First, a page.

## Amortization

J. C. Daly
April 11, 2011

Mortgages

Excel is quite good at keeping track of money.

Large purchases such as a home are usually financed with a mortgage. If a lender provides say \$100,000.00, each month the borrower makes a payment. The lender expects to make money on the loan by charging interest. A portion of the monthly payment includes interest, the remainder of the payment each month goes to pay off the loan. For example, consider the spreadsheet shown in Figure 1. \$100,000.00 is borrowed at 4% interest. 4% is the annual percent rate (APR). 4% of \$100,000.00 is \$4,000.00 per year.

However, interest is calculated each month. The monthly interest rate is 4/12 or one third of a percent per month. The first month when \$100,000.00is due, the interest is \$100,000.00 * .00333 = \$333.33.

If all that is paid is the interest, the loan will never be repaid. The payment is increased above the interest due and the extra money goes to reduce the amount owed. (The principal) In this example \$406.35 in addition to the interest is paid in the first month to reduce the amount owed. The total payment is \$739.69. Note the one cent round off error.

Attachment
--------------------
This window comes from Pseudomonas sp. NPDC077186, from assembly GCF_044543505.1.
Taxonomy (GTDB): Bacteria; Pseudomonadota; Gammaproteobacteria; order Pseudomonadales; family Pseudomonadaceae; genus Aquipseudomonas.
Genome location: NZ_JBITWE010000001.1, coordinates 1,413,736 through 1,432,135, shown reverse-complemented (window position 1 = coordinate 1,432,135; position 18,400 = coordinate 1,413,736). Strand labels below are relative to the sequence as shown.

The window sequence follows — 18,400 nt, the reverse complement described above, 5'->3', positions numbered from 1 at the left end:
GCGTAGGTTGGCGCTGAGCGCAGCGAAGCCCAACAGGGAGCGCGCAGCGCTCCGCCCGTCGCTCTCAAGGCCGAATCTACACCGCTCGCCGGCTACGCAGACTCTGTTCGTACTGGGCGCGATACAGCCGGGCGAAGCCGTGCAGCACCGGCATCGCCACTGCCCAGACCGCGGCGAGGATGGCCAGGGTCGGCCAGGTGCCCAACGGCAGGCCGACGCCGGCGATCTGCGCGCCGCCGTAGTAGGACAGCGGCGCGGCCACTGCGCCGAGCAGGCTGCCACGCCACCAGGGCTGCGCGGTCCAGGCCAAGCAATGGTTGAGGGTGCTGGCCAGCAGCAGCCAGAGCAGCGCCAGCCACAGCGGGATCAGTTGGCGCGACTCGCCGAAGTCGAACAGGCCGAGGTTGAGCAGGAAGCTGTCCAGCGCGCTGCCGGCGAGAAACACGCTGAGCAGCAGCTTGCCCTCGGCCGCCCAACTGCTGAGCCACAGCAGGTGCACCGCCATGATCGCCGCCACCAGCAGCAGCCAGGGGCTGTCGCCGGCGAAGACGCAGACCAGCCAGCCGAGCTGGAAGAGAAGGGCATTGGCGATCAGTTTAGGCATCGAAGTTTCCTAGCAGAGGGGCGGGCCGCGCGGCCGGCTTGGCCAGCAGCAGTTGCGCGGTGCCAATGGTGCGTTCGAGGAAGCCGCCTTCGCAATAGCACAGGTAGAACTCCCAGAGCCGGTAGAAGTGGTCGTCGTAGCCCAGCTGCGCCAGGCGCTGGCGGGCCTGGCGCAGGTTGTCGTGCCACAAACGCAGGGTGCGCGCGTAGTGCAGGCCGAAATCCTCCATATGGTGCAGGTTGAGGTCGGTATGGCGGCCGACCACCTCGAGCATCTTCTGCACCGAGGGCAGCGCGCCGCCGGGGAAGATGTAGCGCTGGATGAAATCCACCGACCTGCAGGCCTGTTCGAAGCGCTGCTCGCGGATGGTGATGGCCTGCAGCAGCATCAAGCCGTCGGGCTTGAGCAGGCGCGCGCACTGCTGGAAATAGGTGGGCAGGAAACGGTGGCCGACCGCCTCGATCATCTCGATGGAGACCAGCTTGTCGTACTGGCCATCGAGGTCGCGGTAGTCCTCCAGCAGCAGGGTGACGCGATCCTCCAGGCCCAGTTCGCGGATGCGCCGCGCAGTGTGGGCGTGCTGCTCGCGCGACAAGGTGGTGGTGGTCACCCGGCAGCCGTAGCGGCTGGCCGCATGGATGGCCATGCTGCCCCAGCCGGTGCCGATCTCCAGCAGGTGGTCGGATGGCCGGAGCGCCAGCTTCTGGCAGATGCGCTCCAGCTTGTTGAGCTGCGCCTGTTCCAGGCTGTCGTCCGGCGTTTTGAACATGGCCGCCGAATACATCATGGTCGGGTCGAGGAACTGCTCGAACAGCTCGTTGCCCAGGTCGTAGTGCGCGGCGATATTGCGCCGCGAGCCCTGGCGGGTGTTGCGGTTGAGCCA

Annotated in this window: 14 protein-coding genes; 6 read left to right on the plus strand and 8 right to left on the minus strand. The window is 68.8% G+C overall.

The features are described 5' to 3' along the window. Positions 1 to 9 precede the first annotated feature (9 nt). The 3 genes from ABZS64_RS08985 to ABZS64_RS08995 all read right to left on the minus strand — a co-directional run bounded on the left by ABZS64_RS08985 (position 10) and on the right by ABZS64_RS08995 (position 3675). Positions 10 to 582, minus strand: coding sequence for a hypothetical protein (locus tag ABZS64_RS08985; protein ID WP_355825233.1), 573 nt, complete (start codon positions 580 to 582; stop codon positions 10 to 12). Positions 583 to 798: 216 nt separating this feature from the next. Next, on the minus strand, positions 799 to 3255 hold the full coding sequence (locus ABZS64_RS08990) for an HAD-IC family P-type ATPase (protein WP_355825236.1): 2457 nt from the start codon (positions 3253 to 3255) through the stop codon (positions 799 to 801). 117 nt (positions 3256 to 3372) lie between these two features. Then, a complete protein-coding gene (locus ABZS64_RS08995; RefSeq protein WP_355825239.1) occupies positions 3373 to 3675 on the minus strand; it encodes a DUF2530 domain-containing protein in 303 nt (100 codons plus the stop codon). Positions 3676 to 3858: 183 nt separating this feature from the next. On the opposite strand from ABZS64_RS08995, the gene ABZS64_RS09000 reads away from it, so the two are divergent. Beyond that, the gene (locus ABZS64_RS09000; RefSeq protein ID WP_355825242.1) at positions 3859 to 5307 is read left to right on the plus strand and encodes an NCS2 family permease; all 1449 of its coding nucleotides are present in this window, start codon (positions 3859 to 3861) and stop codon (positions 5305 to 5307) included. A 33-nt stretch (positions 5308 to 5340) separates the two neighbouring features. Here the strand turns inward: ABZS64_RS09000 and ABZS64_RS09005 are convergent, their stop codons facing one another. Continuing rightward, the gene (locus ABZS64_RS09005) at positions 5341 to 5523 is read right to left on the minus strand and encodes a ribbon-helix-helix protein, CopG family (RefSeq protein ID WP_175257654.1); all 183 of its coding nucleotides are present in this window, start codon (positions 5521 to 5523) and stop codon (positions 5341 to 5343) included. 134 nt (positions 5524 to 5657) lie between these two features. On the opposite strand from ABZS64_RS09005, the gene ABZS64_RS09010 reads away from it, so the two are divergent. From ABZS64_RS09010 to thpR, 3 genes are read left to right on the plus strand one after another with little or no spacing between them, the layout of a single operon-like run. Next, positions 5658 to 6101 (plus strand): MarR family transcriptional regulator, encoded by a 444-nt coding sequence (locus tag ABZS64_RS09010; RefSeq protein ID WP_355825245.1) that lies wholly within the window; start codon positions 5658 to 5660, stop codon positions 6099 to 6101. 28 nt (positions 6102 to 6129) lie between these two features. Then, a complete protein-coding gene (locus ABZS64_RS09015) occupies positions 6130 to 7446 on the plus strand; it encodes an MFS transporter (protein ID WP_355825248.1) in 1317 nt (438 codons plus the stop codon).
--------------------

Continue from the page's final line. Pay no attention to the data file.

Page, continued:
In the second month the amount owed is less and therefore the interest is less. Since the payment is the same each month, each month there will be less interest due and more of the payment goes to reduce the principal. Figure 1   Amortization table for a 15 year mortgage at 4% annual interest. Note rows have been hidden. Select the rows to be hidden then use: home > cells > format > hide

A formula for the amount of the payment is, where i is the periodic interest (Here the period is one month.), n is the number of periods. In this example there are 12*15 periods. That is, there are 180 months in 15 years. P is the original amount borrowed.

The formulas used to create the amortization table are shown in Figure 2. Figure 2.   Excel formulas used to create the amortization table are shown.

The total amount of the payments over the 15 year term is 180*\$739.69 = \$133,144.20. That's \$33,144.20 more than was borrowed. The interest paid on the loan was \$33,144.20.

If the term of the load were 30 years, the interest would have been much more.

Excel has a number of built-in functions useful for financial calculations. For example, PMT

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